An experienced defense attorney who understands the dynamics of the court will warn defendants of the types of unsubstantiated information that are likely to make their way into the PSR and the likelihood the judge will rely upon it. But many lawyers are as shocked as their clients when they get the PSR.
Posted by: C.A.J. | Aug 15, 2011 3:18:20 PM
"one of the biggest advantages to the govt. in the PSR coming out AFTER the plea is that, by that point, defendants are generally locked into their guilty plea."
Exactly, and by that time they have often been duped into waiving their rights to appeal.
"if defendants fuss too much about the PSR, then they lose credit for acceptance of responsibility."
If they "fuss too much" they may find that all of the "promises" for consideration made by the AUSA and/or the PO disappear when the PSR is published. By that time, the plea has been entered and it is too late.
"It is counsel's job to make sure the client understands"
However, this is often not the case. Many times "promises" are made by both the AUSA, and the PO that a competent attorney would reject out of hand unless made a part of the plea agreement. Those defense attorneys who do not and make the mistake of "trusting" the word of an AUSA or PO generally see their client get the short end of the stick. You can't lie to them but they can lie to you and will not hesitate to do so if it serves their purposes.
"Because judges treat the PSR as presumptively reliable, this gives the Probation Office enormous power over sentencing, especially where the AUSA is content to let the judge and probation officer take over sentencing."
True, but the more likely situation is that it is the PO and the AUSA who are collaborating. The PO is being totally guided by the AUSA. He writes the PSR as instructed by the AUSA to insure the sentencing result desired by the AUSA. All of which goes back to the fact that the plea has already been entered before the defendant or his attorney ever see the final version of the PSR. The PSR may be amended between the first version and the actual sentencing date. Recommendations in the original that favored the defendant may be radically different in the final version that the judge uses to pronounce the sentence. When challenged, the typical response from the PO is that the AUSA has decided that the defendant did not meet the "standards" required for consideration of whatever "concessions" may have been "promised".
Posted by: Thomas | Aug 15, 2011 4:42:23 PM
That is quite a work of fiction you have woven. PSR writers take their marching orders from the Court and not the parties. There is no collaboration with the AUSA beyond the retrieval of official documents related to the case at hand. The defense is free to submit countervailing documentation but rarely avail themselves of the opportunity.
Posted by: mjs | Aug 15, 2011 7:16:32 PM
You are living in a dream world
Posted by: Thomas | Aug 15, 2011 9:28:26 PM
Amazing. mjs, who is an expert with a world of experience and a sterling reputation with the bench and bar where he worked in federal service for many years, tells it like it is. thomas, who has never even come close to presenting a case in federal court, and is unqualified to do so, snorts that mjs is "living in a dream world."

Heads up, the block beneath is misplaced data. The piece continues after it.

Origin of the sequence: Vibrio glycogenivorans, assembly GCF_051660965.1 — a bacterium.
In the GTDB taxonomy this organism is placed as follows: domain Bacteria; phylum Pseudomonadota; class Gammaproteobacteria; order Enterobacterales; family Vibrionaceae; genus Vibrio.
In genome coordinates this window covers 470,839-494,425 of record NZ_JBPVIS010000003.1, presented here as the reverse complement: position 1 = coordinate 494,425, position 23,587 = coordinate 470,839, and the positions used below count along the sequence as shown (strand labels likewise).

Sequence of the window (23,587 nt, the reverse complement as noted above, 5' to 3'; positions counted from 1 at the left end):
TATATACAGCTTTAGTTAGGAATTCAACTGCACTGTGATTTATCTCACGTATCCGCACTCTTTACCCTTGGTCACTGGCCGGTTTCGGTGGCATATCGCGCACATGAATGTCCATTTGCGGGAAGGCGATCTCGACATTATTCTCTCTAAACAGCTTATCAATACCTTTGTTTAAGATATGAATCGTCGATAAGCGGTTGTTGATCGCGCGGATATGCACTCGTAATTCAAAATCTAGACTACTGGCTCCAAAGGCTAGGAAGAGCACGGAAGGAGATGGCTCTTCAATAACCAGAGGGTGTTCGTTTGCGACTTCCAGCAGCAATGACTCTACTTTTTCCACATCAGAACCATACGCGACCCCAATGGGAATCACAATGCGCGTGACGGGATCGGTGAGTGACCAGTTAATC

This is roughly the equivalent of a ten year-old Little Leaguer sneering at Roy Halladay that he doesn't know how to pitch.
Posted by: Bill Otis | Aug 15, 2011 10:32:12 PM
Well, well, well, more blah, de blah, de blah from Mr. Otis. You do not have to be "qualified" to present a case in a federal court or anywhere else to recognize malfeasance when you see it. Guess next thing you know he will be wanting to debate that issue. The scenario that I described is accurate and factual; it happened in the real world that you don't seem to believe exists. If you don't think it happens, both of you are living in a dream world. You see things as you wish them to be rather than as they really are. The problem is not with the PSR itself, or even with the waiver of appeal that Otis is so proud of. The problem lies with the less than honorable members of the justice department who misuse and abuse them.
Bill is a master at belittling anyone he does not think "worthy" of participating in the conversation. Not little league but bush league comes to mind.
Posted by: Thomas | Aug 15, 2011 11:45:41 PM
thomas, the man who never spent a day presenting a case in federal court, continues his know-it-all lecture to people who spent decades doing it. The guy without ten minutes experience indignantly tells those with years of it that they're "living in a dream world."
Well, SOMEONE'S living in a dream world. Or, I guess, not so much that as a Construct World, in which criminals are assumed to the the Good Guys and prosecutors the Bad Guys. That's how thomas wants to see it, so that's how it is.
It is indeed, as I said, like a ten year-old Little Leaguer sneering at Roy Halladay that he doesn't know how to pitch.
Most people would be embarrassed by such breathtaking presumption, but thomas is not most people.
Posted by: Bill Otis | Aug 16, 2011 9:27:43 AM
"thomas is not most people"
That is the only thing in Bill's entire diatribe that he has right and thanks for the compliment.
I am not impressed at all by Bill's inflated sense of self importance and see through his pompous arrogant blather as clearly as looking through a plate glass window.